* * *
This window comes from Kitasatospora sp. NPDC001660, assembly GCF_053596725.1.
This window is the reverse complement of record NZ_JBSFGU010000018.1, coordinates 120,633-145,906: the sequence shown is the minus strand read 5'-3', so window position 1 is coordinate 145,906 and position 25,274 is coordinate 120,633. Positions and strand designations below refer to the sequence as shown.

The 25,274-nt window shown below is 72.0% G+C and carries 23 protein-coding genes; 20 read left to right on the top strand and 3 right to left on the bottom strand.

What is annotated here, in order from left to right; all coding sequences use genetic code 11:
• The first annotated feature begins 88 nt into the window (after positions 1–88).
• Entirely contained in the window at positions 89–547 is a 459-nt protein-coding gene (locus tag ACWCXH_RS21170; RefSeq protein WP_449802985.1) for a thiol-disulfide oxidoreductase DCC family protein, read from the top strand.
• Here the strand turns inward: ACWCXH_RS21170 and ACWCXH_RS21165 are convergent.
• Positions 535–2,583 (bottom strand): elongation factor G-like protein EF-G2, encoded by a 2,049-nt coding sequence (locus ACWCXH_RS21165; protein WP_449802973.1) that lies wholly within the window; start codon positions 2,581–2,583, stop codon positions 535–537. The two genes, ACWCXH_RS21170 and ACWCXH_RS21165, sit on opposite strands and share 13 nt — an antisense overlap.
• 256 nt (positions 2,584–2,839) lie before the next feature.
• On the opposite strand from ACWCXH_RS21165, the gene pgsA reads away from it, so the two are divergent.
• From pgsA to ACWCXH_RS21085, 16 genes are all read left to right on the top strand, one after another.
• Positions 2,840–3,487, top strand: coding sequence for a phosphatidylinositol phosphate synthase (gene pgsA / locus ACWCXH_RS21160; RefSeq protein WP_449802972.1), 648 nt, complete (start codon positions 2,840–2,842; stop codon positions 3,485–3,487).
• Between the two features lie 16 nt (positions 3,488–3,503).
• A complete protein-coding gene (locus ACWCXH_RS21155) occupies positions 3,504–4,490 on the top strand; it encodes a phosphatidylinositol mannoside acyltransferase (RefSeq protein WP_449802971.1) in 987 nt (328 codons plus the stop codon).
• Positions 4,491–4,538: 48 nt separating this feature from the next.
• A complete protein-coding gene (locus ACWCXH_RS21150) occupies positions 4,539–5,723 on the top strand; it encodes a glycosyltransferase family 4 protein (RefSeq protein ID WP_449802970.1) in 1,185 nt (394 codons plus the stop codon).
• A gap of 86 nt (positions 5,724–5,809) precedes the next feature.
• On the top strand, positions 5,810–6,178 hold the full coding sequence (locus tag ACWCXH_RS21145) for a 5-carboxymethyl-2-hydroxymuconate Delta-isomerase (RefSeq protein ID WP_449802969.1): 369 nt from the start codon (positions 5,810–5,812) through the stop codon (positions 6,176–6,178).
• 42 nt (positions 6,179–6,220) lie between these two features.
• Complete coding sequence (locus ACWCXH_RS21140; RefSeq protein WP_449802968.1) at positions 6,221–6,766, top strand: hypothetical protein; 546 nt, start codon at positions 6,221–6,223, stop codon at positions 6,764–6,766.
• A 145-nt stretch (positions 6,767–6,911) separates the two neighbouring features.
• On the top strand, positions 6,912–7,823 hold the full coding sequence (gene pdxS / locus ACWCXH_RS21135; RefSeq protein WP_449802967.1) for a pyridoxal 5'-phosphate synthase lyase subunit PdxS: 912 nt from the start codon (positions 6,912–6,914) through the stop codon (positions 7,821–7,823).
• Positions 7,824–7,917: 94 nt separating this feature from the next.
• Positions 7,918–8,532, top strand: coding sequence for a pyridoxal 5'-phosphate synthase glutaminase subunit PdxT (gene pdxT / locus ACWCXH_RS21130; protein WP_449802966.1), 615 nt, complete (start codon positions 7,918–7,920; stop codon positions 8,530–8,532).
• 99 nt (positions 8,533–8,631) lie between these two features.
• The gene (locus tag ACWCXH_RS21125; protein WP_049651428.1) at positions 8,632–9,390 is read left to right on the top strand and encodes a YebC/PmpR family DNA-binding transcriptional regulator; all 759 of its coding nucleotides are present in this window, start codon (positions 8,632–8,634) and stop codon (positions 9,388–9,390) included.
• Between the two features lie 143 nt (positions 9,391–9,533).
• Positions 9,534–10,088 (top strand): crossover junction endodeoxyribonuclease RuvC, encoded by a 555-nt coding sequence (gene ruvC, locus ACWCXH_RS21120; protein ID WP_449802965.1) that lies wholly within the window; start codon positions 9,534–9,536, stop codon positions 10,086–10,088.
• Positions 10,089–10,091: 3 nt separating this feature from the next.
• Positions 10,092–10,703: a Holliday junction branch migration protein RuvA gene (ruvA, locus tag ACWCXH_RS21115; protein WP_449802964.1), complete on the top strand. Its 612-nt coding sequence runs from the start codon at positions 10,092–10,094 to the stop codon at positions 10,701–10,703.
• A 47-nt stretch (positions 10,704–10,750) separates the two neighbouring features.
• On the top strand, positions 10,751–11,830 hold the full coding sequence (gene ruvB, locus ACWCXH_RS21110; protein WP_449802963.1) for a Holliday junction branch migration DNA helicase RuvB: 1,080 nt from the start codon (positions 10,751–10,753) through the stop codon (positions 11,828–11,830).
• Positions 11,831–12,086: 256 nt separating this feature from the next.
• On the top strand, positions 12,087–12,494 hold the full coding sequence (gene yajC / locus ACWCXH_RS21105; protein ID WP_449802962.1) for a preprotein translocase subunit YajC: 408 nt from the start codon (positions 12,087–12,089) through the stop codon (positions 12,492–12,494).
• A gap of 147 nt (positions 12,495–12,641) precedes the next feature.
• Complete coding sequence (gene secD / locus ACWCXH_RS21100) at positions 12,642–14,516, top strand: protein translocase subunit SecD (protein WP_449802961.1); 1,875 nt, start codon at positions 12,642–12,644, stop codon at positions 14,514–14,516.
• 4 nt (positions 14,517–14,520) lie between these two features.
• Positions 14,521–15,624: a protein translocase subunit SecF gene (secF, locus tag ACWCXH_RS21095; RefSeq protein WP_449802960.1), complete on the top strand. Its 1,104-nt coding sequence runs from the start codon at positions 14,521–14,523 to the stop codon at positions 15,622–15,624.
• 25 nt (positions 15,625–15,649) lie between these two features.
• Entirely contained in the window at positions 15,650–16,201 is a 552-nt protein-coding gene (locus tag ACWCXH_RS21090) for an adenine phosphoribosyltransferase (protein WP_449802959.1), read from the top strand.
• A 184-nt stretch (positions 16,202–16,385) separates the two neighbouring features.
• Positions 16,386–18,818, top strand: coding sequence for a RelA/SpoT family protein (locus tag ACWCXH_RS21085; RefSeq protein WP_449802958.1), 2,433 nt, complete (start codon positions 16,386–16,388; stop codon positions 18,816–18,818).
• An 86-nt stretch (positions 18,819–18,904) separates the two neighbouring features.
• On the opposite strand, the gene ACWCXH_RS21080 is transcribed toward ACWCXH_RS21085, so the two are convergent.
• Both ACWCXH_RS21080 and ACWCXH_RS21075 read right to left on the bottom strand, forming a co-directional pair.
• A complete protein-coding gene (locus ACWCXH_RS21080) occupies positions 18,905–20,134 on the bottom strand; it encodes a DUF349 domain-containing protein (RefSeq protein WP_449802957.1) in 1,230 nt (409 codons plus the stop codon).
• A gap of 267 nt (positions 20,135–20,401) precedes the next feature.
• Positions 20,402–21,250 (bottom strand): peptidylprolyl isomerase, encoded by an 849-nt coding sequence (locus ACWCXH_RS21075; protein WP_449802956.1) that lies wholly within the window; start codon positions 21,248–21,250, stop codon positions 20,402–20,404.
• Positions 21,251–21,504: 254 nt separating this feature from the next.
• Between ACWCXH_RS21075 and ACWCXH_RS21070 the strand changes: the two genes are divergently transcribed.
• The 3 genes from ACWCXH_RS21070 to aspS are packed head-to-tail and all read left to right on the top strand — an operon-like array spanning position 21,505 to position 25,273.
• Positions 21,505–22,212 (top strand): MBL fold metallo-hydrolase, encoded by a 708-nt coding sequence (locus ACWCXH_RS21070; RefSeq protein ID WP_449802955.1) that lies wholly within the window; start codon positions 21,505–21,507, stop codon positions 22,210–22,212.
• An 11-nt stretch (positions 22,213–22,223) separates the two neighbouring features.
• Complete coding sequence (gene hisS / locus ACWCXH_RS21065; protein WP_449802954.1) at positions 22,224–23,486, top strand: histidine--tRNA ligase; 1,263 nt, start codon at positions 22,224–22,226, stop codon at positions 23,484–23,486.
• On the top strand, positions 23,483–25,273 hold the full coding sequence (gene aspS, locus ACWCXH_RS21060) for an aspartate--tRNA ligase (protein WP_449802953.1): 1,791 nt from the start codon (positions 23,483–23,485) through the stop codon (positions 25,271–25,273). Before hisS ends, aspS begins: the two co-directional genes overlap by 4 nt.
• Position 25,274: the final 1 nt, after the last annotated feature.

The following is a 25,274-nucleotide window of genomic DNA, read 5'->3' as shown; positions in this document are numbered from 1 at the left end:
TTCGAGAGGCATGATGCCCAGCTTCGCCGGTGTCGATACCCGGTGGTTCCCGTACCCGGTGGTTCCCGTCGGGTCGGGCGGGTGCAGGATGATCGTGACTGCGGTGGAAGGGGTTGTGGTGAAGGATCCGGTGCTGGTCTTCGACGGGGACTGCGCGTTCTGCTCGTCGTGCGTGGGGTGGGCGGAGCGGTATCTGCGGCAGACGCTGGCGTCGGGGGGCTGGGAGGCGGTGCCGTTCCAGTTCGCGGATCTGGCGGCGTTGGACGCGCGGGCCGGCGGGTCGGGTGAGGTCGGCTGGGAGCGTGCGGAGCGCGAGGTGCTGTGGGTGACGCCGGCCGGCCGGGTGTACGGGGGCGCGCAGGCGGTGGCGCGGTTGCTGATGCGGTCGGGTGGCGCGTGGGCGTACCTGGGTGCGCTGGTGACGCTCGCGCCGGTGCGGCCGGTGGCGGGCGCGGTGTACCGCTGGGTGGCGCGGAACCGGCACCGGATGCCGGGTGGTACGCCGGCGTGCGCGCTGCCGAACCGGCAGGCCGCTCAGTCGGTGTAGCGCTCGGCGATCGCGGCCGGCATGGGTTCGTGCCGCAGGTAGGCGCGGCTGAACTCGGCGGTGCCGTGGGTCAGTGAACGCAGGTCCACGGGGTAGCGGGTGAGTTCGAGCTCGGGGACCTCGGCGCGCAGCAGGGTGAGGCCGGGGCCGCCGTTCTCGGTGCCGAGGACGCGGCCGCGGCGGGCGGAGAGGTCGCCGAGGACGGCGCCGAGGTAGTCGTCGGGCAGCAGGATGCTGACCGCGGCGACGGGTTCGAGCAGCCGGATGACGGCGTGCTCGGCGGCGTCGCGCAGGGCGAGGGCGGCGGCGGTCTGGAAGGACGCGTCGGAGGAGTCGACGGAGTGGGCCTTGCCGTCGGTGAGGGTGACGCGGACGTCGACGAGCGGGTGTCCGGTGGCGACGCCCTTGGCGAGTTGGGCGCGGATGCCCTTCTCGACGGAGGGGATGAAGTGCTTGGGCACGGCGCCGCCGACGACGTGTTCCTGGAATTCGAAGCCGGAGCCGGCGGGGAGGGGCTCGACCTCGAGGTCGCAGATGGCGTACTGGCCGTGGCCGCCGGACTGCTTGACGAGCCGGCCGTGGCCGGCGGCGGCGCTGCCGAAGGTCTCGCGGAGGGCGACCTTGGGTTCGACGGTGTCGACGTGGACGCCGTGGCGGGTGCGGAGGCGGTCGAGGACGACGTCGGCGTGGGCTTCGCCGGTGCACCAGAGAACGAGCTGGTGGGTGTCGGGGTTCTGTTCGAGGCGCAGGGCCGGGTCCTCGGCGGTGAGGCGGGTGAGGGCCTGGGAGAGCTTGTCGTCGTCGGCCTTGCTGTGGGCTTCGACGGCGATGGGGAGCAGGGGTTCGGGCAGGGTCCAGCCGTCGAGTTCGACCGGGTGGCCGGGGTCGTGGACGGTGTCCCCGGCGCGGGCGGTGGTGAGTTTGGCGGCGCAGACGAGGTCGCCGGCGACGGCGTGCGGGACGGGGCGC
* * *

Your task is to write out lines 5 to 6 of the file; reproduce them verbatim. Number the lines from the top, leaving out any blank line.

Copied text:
• The first annotated feature begins 88 nt into the window (after positions 1–88).
• Entirely contained in the window at positions 89–547 is a 459-nt protein-coding gene (locus tag ACWCXH_RS21170; RefSeq protein WP_449802985.1) for a thiol-disulfide oxidoreductase DCC family protein, read from the top strand.